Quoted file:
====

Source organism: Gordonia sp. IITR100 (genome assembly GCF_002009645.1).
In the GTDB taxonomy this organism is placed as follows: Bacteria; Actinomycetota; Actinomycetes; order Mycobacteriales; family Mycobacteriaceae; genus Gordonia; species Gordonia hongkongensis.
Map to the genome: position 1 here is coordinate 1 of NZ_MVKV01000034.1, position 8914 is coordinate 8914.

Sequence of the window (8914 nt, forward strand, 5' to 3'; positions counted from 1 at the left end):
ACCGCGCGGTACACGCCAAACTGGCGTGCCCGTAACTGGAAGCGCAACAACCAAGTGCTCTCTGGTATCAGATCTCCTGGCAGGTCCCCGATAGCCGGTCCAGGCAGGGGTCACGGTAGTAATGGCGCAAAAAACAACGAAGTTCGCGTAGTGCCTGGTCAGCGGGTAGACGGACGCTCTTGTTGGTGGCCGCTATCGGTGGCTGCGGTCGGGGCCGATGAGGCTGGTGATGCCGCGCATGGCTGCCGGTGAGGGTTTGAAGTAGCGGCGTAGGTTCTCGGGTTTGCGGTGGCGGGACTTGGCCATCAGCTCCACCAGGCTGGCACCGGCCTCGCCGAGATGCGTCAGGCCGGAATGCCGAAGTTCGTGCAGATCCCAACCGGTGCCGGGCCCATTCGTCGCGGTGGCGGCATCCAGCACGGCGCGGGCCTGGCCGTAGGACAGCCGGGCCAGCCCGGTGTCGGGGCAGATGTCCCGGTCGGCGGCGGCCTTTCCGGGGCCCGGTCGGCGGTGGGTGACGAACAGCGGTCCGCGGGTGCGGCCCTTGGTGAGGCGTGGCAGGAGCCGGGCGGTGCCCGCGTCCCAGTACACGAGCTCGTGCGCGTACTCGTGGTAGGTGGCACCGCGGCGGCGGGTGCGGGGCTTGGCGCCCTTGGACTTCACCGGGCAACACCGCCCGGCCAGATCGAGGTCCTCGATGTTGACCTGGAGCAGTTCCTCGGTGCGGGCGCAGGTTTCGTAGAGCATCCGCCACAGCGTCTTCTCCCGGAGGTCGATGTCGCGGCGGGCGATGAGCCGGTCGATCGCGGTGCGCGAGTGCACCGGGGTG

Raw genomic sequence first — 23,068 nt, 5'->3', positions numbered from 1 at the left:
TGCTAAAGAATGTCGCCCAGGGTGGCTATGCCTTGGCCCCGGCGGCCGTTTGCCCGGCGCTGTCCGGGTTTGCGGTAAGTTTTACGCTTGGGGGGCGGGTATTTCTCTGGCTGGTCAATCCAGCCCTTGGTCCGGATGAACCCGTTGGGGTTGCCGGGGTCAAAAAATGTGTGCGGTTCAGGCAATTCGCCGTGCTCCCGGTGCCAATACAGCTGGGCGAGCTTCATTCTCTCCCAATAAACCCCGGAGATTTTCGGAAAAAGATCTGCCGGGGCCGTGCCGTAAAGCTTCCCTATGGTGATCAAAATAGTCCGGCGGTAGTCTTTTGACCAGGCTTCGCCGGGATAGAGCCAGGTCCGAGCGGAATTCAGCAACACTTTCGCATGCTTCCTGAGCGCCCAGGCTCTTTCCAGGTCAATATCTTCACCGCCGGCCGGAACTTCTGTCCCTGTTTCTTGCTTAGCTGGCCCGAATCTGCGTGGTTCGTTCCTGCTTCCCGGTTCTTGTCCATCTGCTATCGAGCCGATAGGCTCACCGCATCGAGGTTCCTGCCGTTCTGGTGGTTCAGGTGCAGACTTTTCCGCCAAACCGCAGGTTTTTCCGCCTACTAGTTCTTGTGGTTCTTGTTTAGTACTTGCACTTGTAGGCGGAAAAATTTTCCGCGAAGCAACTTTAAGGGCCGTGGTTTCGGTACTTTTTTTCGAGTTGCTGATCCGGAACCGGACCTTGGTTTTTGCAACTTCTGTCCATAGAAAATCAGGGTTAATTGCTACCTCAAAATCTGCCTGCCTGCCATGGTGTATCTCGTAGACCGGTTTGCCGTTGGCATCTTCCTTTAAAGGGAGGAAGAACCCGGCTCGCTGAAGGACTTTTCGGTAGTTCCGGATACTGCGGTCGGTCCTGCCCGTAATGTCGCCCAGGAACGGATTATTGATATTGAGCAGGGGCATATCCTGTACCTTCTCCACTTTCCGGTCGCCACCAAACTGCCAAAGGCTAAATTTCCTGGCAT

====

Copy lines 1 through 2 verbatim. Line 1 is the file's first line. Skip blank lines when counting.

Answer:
Source organism: Gordonia sp. IITR100 (genome assembly GCF_002009645.1).
In the GTDB taxonomy this organism is placed as follows: Bacteria; Actinomycetota; Actinomycetes; order Mycobacteriales; family Mycobacteriaceae; genus Gordonia; species Gordonia hongkongensis.